Dr. Chhieng is director of Anatomic Pathology and a UW profession of pathology. He is surgical pathologist, with expertise in cytopathology, especially in performing and interpreting fine needle aspiration biopsy (FNA).
Dr. Chhieng earned his medical degree from the University of Hong Kong in 1987. He completed his pathology residency training at the Albany Medical Center in Upstate NY in 1996 and fellowships in surgical pathology at the Memorial Sloan Kettering Cancer Center in 1997 and cytopathology at New York University in 1998. He also earned his master degree of business administration and health informatics at the University of Alabama at Birmingham and master degree of engineering management at the University of New Haven.
He has served as a faculty member at the University of Alabama at Birmingham, where he rose to the rank of full professor. He then assumed the position of director of cytology and outreach service at the Yale University. Before his arrival to UW, he was the director of cytology as well as site chair for the 3 clinical laboratories at the Mount Sinai Health System in New York.
Dr. Chhieng is a nationally renowned cytopathologist and has been invited to present in numerous national and international conferences. He is a prolific research, publishing 175 refereed articles since 1995.
Dr. Chhieng is board certified in Anatomic and Clinical Pathology, Cytopathology, and Clinical Informatics. He is listed in the Best Doctors in America in Birmingham, New Haven, and New York City as well as New York Magazine’s Top Doctors. He currently serves as the president of the Papanicolaou Society of Cytopathology.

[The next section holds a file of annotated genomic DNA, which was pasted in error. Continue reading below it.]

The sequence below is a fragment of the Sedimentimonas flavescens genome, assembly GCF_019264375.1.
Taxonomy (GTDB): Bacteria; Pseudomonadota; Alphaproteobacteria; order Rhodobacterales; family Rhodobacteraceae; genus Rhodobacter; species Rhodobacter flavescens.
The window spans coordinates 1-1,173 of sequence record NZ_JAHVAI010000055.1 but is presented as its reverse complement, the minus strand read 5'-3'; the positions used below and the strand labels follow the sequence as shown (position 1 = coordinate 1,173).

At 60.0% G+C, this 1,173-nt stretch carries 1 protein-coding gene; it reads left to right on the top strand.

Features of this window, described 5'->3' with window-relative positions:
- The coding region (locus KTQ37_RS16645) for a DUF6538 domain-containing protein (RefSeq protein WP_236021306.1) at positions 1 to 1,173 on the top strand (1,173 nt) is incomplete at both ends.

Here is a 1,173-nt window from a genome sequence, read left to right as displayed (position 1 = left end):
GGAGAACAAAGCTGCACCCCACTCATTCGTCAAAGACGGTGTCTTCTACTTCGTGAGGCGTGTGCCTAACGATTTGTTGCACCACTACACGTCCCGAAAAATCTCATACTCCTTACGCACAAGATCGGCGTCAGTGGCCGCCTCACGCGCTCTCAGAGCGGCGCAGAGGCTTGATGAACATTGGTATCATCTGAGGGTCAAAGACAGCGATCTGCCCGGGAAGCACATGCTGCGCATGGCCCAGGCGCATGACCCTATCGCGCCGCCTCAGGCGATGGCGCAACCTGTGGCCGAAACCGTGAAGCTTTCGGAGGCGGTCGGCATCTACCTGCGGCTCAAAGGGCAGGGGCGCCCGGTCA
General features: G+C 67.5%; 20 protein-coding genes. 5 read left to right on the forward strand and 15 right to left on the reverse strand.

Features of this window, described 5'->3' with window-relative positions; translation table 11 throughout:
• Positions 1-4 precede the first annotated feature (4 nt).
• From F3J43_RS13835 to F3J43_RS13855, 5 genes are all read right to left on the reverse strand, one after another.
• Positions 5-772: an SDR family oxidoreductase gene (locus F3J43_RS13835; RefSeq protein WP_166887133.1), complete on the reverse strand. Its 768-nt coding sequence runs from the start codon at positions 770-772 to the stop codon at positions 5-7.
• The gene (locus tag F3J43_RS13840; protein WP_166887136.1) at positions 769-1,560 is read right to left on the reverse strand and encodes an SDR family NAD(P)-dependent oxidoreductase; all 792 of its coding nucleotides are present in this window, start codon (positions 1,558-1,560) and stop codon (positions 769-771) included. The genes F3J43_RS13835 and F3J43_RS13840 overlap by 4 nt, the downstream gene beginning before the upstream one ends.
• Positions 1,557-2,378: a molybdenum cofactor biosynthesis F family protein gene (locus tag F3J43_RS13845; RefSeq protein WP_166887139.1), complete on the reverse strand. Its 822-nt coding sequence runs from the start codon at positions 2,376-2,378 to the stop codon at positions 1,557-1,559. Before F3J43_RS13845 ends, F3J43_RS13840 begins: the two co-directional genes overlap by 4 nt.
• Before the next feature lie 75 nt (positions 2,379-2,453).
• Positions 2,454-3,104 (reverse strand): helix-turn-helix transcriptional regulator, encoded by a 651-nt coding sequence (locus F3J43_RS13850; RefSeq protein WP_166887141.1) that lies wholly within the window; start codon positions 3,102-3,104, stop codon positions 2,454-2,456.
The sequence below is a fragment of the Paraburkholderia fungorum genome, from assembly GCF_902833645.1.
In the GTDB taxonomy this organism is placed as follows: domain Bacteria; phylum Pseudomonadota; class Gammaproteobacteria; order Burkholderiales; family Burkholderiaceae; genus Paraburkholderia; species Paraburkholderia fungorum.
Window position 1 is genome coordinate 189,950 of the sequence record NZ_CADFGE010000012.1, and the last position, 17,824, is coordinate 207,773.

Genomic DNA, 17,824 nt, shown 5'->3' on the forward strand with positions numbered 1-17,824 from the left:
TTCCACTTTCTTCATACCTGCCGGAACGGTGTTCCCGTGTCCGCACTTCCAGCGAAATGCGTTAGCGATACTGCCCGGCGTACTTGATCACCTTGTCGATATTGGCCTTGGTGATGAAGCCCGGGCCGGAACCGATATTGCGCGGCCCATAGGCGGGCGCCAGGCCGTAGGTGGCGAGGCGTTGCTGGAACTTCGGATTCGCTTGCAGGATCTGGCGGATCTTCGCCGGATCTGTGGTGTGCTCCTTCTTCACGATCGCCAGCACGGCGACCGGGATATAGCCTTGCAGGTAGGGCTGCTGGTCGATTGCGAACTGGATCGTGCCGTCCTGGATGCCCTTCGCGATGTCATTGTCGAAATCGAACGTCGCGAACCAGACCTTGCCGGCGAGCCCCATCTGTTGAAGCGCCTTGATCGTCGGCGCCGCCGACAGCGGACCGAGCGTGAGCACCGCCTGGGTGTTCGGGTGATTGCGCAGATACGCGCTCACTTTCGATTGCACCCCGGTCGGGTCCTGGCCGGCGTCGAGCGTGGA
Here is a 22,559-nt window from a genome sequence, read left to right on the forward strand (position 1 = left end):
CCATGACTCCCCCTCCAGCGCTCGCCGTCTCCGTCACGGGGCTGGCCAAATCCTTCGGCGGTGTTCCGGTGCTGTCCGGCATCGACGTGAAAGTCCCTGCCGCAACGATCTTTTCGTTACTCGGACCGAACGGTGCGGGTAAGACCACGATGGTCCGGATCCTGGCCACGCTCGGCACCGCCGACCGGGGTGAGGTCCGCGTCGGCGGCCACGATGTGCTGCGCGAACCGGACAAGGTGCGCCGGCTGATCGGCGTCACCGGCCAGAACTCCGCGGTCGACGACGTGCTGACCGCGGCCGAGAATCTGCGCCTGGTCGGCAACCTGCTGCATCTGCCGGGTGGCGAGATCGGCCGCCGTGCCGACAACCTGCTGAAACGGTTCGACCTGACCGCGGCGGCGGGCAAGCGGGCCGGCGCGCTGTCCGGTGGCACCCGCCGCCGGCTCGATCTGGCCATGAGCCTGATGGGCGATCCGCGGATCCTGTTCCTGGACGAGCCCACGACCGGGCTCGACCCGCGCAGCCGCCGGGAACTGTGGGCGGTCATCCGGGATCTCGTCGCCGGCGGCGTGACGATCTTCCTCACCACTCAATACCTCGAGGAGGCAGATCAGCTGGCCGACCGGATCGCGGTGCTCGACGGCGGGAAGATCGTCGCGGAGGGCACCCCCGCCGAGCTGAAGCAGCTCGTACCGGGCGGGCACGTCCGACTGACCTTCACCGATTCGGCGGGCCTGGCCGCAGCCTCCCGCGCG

Patient Care Philosophy
As a cytopathologist, I use diagnostic and screening tests to identify and interpret the changes that characterize different diseases in the cells, tissues, and fluids of the body. I participate in day-to-day care of patients by providing a comprehensive and final diagnoses as well as important prognostic and therapeutic information to help develop definitive and personalized treatments and estimate the likely course of a disease. Knowing that every sample represents the life of someone's spouse, someone's parent, someone’s sibling, someone's child, or someone's friend, I treat each one as I would want the people important to me to be treated.
Because of the expanding volume of new and highly complex tests, I frequently advise clinicians on the indications, interpretations, and implications of these molecular tests. In addition to daily interaction with clinicians and other health care professionals about test results, I also have direct patient contact on a frequent basis through the performance of fine needle aspiration biopsy of suspicious masses. The opportunity to interacting with patients directly is what excites me most as a cytopathologist. It allows me the opportunities to share my knowledge with the patients and their family directly.
Cervical and anal cancer screening, application for molecular diagnostic in cytology, thyroid cancer, and pancreatic cancer
Cervical cancer screening, anal cancer screening, human papillomavirus, thyroid cancer, pancreatic cancer, application of molecular diagnostic in cytology, and clinical informatics
|American Board of Pathology||Anatomic & Clinical Pathology||1997|
|American Board of Pathology||Clinical Informatics||2016|
|American Board of Pathology||Cytopathology||1998|